The Kołbacz Abbey was a Cistercian monastery founded in 1173 with the original Latin name 'Mera Vallis'. The monks were invited into Pomerania by Warcisław II Świętoborzyc, a castellan of Szczecin, as part of an agreement with Valdemar I of Denmark, who had besieged Szczecin and made Warcisław his vassal. The first monks originally arrived from the Danish Esrum Abbey. The foundation was affirmed by Duke Bogusław I in 1173. The first abbot was Reinhold and the abbey began its activities in 1174. The wealth of the Abbey was based on banking, as much as land ownership.
Currently it is the site of an agricultural complex near Szczecin, which partly houses the Zoological Experimental Institute of the Kraków Technical Institute.References:
Hluboká Castle (Schloss Frauenberg) is considered one of the most beautiful castles in the Czech Republic. In the second half of the 13th century, a Gothic castle was built at the site. During its history, the castle was rebuilt several times. It was first expanded during the Renaissance period, then rebuilt into a Baroque castle at the order of Adam Franz von Schwarzenberg in the beginning of the 18th century. It reached its current appearance during the 19th century, when Johann Adolf II von Schwarzenberg ordered the reconstruction of the castle in the romantic style of England's Windsor Castle.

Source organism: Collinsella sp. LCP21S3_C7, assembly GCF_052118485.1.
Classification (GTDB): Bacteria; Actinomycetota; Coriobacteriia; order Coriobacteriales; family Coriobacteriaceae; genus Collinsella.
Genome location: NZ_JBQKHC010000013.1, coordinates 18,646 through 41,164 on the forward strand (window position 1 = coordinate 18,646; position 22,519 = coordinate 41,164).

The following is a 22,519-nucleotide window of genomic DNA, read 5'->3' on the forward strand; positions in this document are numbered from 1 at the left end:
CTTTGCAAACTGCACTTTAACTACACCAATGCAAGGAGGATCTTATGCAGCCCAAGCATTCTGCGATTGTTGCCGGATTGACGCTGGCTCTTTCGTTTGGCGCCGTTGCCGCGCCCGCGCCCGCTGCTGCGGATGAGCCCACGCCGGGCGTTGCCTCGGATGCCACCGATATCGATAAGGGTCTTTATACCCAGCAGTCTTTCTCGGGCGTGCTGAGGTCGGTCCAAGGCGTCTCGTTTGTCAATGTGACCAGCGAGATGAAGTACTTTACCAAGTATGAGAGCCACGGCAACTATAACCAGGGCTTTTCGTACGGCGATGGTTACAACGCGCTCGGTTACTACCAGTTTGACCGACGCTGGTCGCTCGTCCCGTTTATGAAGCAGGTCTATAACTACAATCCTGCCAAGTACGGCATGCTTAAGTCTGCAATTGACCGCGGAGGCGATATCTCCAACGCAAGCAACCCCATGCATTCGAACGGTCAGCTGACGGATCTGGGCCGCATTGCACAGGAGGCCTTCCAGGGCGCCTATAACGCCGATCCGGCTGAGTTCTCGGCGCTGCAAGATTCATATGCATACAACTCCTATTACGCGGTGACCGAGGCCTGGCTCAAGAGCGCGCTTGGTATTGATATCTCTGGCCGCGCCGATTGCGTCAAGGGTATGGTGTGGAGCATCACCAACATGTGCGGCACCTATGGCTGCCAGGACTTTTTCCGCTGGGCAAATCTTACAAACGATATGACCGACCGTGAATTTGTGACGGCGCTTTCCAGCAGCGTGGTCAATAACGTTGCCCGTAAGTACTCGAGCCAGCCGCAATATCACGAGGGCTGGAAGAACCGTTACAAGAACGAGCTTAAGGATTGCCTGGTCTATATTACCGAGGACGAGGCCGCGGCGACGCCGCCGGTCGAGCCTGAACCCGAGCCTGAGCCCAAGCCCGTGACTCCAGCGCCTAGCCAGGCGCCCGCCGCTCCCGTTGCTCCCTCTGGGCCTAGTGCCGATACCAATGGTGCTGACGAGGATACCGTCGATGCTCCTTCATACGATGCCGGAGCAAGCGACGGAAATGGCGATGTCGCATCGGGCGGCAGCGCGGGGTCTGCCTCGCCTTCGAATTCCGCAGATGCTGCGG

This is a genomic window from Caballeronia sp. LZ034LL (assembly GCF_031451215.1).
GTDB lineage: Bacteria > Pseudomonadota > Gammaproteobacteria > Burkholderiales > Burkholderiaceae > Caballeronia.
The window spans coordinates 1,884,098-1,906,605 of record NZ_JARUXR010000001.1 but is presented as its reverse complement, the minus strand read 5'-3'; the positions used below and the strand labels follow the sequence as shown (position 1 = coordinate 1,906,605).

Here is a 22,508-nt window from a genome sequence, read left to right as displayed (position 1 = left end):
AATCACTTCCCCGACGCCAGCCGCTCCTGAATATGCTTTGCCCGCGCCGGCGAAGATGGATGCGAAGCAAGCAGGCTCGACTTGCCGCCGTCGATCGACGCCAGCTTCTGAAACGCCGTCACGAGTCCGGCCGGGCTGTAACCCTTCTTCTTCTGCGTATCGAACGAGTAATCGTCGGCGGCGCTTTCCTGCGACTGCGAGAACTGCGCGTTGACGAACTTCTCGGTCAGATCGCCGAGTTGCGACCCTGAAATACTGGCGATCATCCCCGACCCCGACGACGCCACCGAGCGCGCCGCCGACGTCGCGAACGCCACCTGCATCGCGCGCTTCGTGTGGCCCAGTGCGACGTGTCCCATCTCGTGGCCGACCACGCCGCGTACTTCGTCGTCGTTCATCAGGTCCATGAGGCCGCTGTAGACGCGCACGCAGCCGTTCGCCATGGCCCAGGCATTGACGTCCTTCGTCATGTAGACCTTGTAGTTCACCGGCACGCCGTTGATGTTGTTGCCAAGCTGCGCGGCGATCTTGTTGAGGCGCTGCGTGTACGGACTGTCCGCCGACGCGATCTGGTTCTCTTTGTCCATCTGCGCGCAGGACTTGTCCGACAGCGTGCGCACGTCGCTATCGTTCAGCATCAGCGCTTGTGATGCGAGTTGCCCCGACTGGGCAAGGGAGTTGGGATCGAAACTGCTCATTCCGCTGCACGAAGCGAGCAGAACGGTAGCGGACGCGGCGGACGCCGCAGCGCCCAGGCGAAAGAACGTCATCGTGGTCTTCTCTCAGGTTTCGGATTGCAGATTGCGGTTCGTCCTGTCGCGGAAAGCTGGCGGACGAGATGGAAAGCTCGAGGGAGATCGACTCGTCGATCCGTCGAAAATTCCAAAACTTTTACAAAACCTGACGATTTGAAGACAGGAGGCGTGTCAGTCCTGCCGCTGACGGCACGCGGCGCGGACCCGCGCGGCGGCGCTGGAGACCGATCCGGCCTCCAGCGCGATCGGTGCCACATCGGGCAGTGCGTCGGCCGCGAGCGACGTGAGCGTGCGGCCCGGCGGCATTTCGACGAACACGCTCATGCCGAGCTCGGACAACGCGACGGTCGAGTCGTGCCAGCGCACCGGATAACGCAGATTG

The Schwarzenbergs lived in Hluboká until the end of 1939, when the last owner (Adolph Schwarzenberg) emigrated overseas to escape from the Nazis. The Schwarzenbergs lost all of their Czech property through a special legislative Act, the Lex Schwarzenberg, in 1947.
The original royal castle of Přemysl Otakar II from the second half of the 13th century was rebuilt at the end of the 16th century by the Lords of Hradec. It received its present appearance under Count Jan Adam of Schwarzenberg. According to the English Windsor example, architects Franz Beer and F. Deworetzky built a Romantic Neo-Gothic chateau, surrounded by a 1.9 square kilometres English park here in the years 1841 to 1871. In 1940, the castle was seized from the last owner, Adolph Schwarzenberg by the Gestapo and confiscated by the government of Czechoslovakia after the end of World War II. The castle is open to public. There is a winter garden and riding-hall where the Southern Bohemian gallery exhibitions have been housed since 1956.